What colour represents your personality the most?
My favourite colour is blue, the kind of dark blue you get in the “real world” of The Matrix where the characters are unplugged. I am also attracted by the shade of green distinctive to a monochrome monitor, something I can relate to as I am old enough to remember what the first IBM computers looked like. Green is a colour that has great significance in The Matrix as it symbolizes the world of the machines. The Matrix digital rain, with its falling green code representing the virtual reality of the Matrix, is also on the background of the cover of my intertextual study The Matrix and the Alice Books.
What kind of films do you love to watch?
Apart from the science fiction genre of which The Matrix is part of, I am increasingly interested in Chinese/Hong Kong film productions that succeed in portraying the history of China with a combination of excellent martial arts choreography, costumes faithful to the era described, all based in rather large sets. The fact that most Chinese martial arts flicks end with the death of the heroine and/or the main character, as opposed to the unrealistic happy ending style favoured by Hollywood films, is also something that really fascinates me.
How do you feel about self-publishing?
My very first book, The Spirit of Medieval Japan, appeared under the publishing wing of an NGO while dozens of my non-fiction articles and short stories were published in various academic journals and anthologies. Apart from public exposure, there was no monetary benefit. Among the books I have chosen to self-publish, The Matrix and the Alice Books has been the most successful financially. As a writer, to be paid for your writing is a huge reward. Now that one can read an e-book on an increasing score of gadgets, I think selfpublishing is a positive way for writers to make their work available to a very large section of the public. And if the writer did their job properly, then they might even see a return on their investment.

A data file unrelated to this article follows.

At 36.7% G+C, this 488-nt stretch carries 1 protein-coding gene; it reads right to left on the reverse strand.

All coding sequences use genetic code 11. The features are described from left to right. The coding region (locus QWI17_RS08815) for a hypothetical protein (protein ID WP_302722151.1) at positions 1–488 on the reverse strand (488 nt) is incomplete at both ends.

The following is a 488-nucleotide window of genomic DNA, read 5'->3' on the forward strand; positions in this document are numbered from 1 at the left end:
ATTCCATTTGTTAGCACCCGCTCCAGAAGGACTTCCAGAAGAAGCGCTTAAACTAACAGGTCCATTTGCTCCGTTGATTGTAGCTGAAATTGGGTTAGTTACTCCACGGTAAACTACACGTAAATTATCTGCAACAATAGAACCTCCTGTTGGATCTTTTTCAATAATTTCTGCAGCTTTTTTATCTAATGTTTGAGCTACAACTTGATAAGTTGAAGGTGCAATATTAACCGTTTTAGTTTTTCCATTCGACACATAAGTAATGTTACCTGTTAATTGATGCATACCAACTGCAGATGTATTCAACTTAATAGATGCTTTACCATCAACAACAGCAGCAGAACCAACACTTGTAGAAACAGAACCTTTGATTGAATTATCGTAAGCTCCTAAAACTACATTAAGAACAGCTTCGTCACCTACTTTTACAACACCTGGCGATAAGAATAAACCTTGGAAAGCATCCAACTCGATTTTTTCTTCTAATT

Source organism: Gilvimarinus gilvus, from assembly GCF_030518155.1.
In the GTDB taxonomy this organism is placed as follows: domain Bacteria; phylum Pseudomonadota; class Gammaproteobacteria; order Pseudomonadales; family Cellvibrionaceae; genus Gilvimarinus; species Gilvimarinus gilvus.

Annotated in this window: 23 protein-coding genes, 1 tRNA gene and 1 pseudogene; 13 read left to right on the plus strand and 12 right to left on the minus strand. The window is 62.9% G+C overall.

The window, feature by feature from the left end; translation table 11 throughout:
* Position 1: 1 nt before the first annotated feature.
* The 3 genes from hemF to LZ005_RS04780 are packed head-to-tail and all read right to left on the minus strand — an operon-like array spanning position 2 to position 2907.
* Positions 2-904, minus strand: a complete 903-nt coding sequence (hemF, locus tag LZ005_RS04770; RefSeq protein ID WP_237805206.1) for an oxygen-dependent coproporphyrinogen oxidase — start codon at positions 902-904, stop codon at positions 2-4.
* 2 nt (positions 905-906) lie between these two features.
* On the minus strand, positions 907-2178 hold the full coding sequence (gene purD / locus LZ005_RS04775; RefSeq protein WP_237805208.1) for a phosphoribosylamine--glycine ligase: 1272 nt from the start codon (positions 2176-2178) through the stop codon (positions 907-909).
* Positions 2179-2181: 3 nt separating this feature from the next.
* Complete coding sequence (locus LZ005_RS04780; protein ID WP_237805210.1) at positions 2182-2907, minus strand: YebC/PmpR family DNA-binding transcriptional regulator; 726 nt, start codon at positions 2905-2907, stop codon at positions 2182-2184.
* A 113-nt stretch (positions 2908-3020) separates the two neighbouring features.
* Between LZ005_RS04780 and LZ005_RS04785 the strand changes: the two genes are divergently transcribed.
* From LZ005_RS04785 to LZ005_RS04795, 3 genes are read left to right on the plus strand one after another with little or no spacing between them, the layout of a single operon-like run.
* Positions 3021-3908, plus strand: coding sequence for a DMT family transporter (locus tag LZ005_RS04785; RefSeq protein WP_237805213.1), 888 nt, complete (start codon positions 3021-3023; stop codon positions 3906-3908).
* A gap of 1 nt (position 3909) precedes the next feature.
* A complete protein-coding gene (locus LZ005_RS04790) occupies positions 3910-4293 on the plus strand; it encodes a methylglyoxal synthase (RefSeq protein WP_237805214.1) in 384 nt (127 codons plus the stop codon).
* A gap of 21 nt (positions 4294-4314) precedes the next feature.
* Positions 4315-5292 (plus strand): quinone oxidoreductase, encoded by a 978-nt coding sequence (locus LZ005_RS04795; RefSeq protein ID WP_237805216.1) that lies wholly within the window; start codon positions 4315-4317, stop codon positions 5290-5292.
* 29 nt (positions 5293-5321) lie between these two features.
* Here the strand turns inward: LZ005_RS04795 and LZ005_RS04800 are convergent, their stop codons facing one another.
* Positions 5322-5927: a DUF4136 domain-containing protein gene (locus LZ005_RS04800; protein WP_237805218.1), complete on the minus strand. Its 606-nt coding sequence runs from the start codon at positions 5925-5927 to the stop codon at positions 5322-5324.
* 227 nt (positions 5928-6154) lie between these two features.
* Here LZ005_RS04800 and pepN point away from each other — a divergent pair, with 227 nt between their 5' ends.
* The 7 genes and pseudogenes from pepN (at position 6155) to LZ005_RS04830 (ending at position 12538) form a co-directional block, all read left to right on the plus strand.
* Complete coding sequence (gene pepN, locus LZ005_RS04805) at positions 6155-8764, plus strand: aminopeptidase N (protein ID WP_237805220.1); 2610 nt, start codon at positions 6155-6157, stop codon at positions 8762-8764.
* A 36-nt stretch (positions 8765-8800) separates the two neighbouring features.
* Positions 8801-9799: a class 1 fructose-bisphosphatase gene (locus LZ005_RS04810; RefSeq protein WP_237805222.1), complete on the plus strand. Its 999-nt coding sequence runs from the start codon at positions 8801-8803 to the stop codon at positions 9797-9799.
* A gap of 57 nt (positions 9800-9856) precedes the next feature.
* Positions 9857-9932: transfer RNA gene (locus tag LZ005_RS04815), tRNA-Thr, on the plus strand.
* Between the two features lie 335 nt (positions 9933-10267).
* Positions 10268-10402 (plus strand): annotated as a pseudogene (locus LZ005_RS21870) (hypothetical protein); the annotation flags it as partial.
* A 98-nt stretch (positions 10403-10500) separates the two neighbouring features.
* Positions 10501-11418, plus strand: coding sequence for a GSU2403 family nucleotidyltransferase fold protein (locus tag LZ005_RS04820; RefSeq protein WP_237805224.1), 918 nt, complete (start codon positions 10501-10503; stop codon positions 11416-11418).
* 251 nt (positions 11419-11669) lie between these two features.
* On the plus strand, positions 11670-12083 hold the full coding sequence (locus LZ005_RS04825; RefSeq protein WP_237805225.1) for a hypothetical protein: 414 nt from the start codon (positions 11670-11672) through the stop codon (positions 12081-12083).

What was the hardest part about writing The Matrix and the Alice Books?
The first hurdle was finding a professor at my university to agree to supervise my thesis and then pleasing her with my work. Eventually, after three initial attempts, we agreed upon presenting the similarities between The Matrix and the Alice books using an intertextual framework.
Did writing this book teach you anything?
I started writing The Matrix and the Alice Books as my Master’s degree thesis at Assumption University in Bangkok, but the current version of the book is somewhat simplified so that it’s far more reader-friendly. What I’ve learned from writing this book was that websites can be quite ephemeral as they can go off line with absolutely no notice at all. Thus, it is very important to mention online sources not only with the link but also adding what date the link was last accessed.
The book presents aspects of intertextuality in the motion picture “The Matrix” and the books “Alice’s Adventures in Wonderland” and “Through the Looking-Glass” by Lewis Carroll. It makes use of a literary construction developed from Gérard Genette’s structuralist theory of transtextuality as a framework to present how a web of intertextual relationships is clearly formed between the “Alice” books and “The Matrix.”
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Genre – Non-Fiction/Movie Studies/Literary Criticism
Rating – G